Fewer taking SAT, but scores seem higher overall

Sep. 26, 2013 @ 10:25 PM

The number of Durham public high school juniors taking the SAT declined during the past year.

But many in Durham who did, like those throughout the country, performed well.

During the DPS Board of Education’s regular meeting Thursday night, Superintendent Eric Becoats boasted about the district’s 27-point increase to 1,426 and a 13-point increase in the district’s writing score to 461.

“One of our high expectations is that students will take challenging coursework that will prepare them for college, career and life,” Becoats said in a news release. “Higher SAT scores and AP exam participation indicate that they are accepting the challenge.”

DPS also saw 29 more students – 1,384 in total - taking at least one AP exam.

Students saw a slight decrease in AP exam percentage scores from 61.7 to 61 percent, which is still higher than the state average of 59.2 and the national average of 56.9.

DPS also saw an increase in enrollment to 33,400 students in kindergarten through 12th grade.

Fewer DPS students took the SAT in 2013, 1,274 down from 1,531 in 2012 and 1,545 in 2011. The district’s average math score is 484, up from 477 last year; the average critical reading score is 481, up from last year’s 474; and the average writing score is up to 461 from 448 last year.

Clement Early College High School and City of Medicine Academy had an increase in math, but a decrease in critical reading and writing.

Jordan, Middle College, Northern, Southern saw increased writing scores but decreased scores in math and critical reading.

Hillside New Tech lost ground on math, but made gains in reading and writing.

Durham School of the Arts, Hillside and Riverside saw gains in all three areas.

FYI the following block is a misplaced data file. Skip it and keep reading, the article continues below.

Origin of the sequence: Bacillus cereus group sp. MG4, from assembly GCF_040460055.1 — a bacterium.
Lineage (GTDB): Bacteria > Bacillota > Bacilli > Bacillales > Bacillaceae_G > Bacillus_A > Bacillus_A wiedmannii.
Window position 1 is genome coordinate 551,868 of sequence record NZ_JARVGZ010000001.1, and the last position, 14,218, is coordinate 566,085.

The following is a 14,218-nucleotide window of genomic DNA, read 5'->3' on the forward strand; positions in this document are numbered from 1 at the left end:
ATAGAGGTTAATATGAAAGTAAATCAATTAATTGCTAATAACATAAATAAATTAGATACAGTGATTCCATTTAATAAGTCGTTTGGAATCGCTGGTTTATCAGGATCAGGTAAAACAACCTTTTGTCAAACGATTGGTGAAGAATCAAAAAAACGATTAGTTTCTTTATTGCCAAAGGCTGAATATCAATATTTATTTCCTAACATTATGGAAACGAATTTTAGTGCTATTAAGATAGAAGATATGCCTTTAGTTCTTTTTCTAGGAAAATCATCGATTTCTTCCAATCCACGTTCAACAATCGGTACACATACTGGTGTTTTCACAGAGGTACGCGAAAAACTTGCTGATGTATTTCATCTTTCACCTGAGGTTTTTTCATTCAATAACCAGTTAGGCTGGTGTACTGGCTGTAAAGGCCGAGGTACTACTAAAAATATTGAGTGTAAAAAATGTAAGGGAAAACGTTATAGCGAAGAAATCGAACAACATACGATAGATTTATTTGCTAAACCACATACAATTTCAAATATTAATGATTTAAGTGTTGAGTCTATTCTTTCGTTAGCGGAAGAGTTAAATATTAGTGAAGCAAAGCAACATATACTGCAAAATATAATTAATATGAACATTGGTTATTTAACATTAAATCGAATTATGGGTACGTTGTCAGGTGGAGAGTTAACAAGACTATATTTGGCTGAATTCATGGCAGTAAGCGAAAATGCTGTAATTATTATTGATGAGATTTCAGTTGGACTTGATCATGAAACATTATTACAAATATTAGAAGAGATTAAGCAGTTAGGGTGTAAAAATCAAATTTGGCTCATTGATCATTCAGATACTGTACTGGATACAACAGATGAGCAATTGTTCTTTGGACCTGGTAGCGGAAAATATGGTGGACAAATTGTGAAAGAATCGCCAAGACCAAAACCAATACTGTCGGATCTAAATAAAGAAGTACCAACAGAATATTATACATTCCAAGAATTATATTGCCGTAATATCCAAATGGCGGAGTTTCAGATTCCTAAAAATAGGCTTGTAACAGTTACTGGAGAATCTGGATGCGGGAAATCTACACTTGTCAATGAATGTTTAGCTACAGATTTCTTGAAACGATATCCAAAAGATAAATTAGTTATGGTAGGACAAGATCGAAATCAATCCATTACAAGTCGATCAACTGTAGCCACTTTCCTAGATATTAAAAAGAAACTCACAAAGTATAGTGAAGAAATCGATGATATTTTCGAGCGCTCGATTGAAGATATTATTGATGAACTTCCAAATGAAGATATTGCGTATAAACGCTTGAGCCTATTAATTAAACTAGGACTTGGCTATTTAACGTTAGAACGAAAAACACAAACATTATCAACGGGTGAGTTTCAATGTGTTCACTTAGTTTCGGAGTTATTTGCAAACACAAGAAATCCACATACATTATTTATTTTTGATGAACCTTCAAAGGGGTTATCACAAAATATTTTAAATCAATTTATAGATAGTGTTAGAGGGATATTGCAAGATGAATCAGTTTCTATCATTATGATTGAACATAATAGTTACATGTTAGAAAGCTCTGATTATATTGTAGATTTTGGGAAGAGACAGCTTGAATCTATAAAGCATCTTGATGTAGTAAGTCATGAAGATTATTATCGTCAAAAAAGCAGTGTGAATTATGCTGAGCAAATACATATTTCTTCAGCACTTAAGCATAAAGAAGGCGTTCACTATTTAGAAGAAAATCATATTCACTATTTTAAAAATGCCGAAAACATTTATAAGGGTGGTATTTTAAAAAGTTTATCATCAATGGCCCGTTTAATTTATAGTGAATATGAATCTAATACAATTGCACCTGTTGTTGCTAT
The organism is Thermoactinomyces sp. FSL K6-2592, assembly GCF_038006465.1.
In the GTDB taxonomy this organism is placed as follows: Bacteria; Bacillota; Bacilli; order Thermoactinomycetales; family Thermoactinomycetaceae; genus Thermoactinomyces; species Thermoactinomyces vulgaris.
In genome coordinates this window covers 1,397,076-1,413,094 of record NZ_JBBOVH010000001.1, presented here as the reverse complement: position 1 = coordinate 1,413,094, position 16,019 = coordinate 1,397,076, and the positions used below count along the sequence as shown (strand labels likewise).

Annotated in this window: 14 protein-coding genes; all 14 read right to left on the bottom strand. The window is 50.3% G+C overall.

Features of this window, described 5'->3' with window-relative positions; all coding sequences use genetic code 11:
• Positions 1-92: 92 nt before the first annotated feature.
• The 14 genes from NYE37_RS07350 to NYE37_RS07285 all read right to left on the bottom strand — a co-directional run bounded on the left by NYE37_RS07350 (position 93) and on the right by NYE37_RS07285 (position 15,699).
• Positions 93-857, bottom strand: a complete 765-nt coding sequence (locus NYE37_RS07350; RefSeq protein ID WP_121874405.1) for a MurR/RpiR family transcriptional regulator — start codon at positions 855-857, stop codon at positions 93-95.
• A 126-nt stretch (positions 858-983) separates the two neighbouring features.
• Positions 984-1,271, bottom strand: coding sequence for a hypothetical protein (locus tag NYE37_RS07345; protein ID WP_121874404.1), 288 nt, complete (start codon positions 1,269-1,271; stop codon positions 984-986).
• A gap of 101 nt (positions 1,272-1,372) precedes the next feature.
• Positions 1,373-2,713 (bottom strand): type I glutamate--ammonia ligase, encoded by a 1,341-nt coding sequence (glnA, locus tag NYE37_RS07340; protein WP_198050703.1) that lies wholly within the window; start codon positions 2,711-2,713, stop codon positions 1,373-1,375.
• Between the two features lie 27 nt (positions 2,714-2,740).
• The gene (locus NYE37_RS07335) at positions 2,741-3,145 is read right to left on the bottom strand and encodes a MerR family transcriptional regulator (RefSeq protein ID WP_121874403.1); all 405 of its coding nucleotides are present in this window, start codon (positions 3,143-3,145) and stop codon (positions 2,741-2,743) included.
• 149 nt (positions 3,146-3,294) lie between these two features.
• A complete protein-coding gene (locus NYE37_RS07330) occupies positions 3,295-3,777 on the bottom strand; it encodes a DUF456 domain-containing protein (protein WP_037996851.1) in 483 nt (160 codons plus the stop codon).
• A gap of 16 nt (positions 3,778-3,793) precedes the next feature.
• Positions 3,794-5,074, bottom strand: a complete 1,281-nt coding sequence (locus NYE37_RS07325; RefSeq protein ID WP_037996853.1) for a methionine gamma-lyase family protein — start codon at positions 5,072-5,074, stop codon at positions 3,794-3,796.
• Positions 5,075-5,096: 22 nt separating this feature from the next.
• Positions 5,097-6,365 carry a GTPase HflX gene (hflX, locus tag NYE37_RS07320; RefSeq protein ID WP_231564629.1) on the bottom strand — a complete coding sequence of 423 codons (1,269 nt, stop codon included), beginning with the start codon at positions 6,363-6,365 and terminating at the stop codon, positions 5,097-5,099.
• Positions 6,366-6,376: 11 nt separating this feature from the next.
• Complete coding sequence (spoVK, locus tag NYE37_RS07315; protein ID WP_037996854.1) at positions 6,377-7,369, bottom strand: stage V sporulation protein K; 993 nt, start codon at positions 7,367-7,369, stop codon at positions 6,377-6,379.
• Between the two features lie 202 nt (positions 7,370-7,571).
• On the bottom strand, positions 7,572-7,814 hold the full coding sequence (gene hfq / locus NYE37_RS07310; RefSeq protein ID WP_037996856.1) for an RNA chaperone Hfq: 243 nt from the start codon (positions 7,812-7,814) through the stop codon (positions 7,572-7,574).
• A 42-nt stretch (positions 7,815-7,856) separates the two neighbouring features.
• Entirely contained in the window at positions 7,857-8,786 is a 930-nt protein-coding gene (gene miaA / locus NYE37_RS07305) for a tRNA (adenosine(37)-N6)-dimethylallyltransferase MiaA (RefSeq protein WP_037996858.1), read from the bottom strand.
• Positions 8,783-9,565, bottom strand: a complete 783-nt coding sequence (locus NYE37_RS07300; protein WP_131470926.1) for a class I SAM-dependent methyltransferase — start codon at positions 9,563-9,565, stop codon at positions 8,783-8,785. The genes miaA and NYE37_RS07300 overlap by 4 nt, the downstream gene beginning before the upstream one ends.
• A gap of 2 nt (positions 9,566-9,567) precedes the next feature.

Across the state, 58,100 students took the SAT this year, earning an average score of 1,479. That’s a 10-point increase from last year, but with 8.2 percent fewer students taking the college-entrance exam.

The state’s average critical reading score is 495, up four points from 2012; the average math score is 506, the same as last year; and the average writing score is 478, an increase of six points from last year.

According to the College Board, only 43 percent of the students who took the SAT are prepared for college-level work, a number that has remained static for the last five years. The national average on the SAT is 1,498, broken down to an average critical reading score of 496, an average math score of 514 and an average writing score of 488.

The College Board is the organization that administers the exam that is used by most colleges and universities to determine admission.

The benchmark score of 1,550 remained the same and indicates a 65 percent chance that a student will get a B- or higher GPA their first semester of college. The benchmark is also associated with a student’s likelihood of college success.

College Board president David Coleman said that “while some might see stagnant scores as no news, we at the College Board consider it a call to action. We must dramatically increase the number of students in K-12 who are prepared for college and careers.”

The N.C. School of Science and Mathematics had more students take the SAT this year, up to 358 from 310 last year, with gains in all three measured areas.

Students in the Chapel Hill-Carrboro City Schools district outpaced the nation and state by nearly 300 points with a district average of 1,770.  Chapel Hill High and East Chapel Hill High were first and second in the state among public schools, with combined scores of 1,797 and 1,783. Carrboro High averaged 1,683.

Orange County averaged 1,537 as a district, a slight decrease from last year’s 1,542. Following the larger trend, fewer students in Orange County took the SAT, down to 297 from 360.